Daily Egyptian

How to try (and fail) surviving ‘Until Dawn’

By Austin Miller, @AMiller_DE

Butterflies are usually pretty little bugs decorating little girls’ rooms.

However, “Until Dawn” makes butterflies the most terrifying insect in the animal kingdom. Not literal butterflies, but rather the butterfly effect.

The story takes place one year after two sisters mysteriously vanish during a vacation in the Canadian wilderness.

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“Until Dawn” is based on making decisions. Saying one thing instead of another can alter the relationships between the eight playable characters. Investigating a noise in the forest instead of following footprints can lead players down an unfortunate road to death.

Each choice leads to a different endgame. Developer Supermassive Games claims there are hundreds of possible endings, some having all the characters survive.

Six characters met their maker by the end of my playthrough, so I can offer no advice in saving all of them and do not want to spoil anything. But that is what makes “Until Dawn” so great.

Players cannot just exit and restart if their favorite character dies. That is it — they are gone. And you feel for everyone that dies. Hopefully you save more people than I did.

There is an overall story arc, but how players get there is completely up to them. You choose your own adventure whether you like it or not.

“Until Dawn” looks like a clichéd and generic horror game on the surface: A bunch of teenagers go to a cabin in the woods, where some lunatic runs around in a clown mask and jump scares litter gameplay, but the butterfly effect system creates a nuanced game.

Calling them cutscenes feels cheap because the game is more than just a game. It is some kind of hybrid of a movie and a game starring Hayden Panettiere, Peter Stormare and Romi Malek — all legitimate actors with captivating performances.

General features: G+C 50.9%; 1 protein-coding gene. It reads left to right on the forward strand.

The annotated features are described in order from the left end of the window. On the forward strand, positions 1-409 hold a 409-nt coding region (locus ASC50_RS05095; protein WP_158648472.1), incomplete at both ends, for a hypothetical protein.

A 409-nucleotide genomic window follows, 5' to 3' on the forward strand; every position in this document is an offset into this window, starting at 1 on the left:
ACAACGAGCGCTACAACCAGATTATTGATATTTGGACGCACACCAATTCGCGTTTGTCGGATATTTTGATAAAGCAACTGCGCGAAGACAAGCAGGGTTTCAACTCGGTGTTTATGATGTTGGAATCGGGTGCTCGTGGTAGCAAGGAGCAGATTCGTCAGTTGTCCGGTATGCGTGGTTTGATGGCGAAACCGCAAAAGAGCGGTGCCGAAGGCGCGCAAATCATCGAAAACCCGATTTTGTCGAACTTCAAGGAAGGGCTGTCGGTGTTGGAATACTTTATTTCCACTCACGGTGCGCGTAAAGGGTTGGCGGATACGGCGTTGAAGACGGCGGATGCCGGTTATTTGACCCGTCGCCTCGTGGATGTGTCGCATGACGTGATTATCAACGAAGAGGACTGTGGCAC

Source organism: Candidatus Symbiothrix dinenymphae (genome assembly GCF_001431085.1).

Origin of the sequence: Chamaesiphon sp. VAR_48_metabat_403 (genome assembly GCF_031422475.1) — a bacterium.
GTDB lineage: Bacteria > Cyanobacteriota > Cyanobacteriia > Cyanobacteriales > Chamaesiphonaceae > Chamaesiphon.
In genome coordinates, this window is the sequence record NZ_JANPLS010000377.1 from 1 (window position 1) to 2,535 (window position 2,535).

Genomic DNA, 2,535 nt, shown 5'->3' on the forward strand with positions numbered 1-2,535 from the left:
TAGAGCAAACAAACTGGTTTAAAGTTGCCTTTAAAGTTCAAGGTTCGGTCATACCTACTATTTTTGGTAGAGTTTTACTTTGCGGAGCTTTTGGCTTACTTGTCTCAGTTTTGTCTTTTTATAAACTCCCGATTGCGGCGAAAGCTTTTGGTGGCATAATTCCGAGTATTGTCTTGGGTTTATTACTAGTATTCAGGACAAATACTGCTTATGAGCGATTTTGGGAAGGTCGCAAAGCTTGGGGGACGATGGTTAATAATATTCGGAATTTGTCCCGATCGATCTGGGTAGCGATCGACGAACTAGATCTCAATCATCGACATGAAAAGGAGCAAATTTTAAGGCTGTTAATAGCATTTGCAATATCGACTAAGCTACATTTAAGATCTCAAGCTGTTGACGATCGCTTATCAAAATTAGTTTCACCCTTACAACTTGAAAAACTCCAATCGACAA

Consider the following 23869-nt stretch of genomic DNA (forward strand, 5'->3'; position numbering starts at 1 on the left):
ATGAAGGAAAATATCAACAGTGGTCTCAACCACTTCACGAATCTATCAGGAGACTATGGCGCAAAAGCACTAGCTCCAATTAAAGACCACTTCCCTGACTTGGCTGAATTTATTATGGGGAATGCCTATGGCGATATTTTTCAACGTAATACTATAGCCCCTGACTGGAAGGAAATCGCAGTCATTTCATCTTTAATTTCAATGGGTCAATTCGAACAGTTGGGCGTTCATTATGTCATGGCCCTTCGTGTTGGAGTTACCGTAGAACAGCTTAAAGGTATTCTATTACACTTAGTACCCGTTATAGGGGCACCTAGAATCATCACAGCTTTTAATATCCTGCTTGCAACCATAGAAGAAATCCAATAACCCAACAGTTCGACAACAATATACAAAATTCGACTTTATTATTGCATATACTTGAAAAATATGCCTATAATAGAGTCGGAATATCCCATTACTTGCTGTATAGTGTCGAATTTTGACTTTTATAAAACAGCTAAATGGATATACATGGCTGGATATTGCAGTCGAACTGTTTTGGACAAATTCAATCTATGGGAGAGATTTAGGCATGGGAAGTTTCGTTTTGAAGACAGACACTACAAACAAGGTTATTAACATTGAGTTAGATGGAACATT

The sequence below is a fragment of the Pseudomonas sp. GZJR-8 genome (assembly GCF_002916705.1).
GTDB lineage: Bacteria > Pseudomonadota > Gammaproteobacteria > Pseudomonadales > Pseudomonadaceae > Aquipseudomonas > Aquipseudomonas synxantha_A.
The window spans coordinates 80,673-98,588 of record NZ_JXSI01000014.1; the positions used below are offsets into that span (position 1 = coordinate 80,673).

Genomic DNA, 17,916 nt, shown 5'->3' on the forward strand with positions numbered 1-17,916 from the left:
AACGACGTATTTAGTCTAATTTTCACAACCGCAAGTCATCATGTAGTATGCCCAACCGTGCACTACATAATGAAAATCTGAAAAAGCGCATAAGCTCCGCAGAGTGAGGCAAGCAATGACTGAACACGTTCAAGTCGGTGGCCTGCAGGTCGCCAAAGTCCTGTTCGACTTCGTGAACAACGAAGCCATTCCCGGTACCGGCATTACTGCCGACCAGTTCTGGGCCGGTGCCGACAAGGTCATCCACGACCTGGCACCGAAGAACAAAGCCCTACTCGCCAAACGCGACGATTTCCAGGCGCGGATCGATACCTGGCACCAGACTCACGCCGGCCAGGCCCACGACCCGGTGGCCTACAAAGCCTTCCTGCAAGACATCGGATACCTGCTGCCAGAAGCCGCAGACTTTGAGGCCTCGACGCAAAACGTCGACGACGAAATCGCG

As bad as the horror genre has been on film, this is the best horror game and may be the best horror film in the last couple years. Think of it as the “Cabin in the Woods” of video games.

Other games have tried doing choice-based narratives, but “Until Dawn” does it the best. The Walking Dead series by Telltale is loved by many for its similar style and has a better story, but everyone who plays it will experience 97 percent of the same things — there is no variety.

Players of “Until Dawn” will actually experience different versions of the same game and this type of interactivity is the future of the video games. The game is designed for gamers to play it more than once so they can try experiencing the many twists and turns.

Clocking in at less than nine hours to complete, players do not have to stay up until dawn every night [pun intended] to complete it. Even after finishing the game once, I cannot wait to play the game again. Hopefully more characters can survive the ride with me. 

Stars: 4 out of 5

Austin Miller can be reached at [email protected] or on Twitter @AMiller_DE

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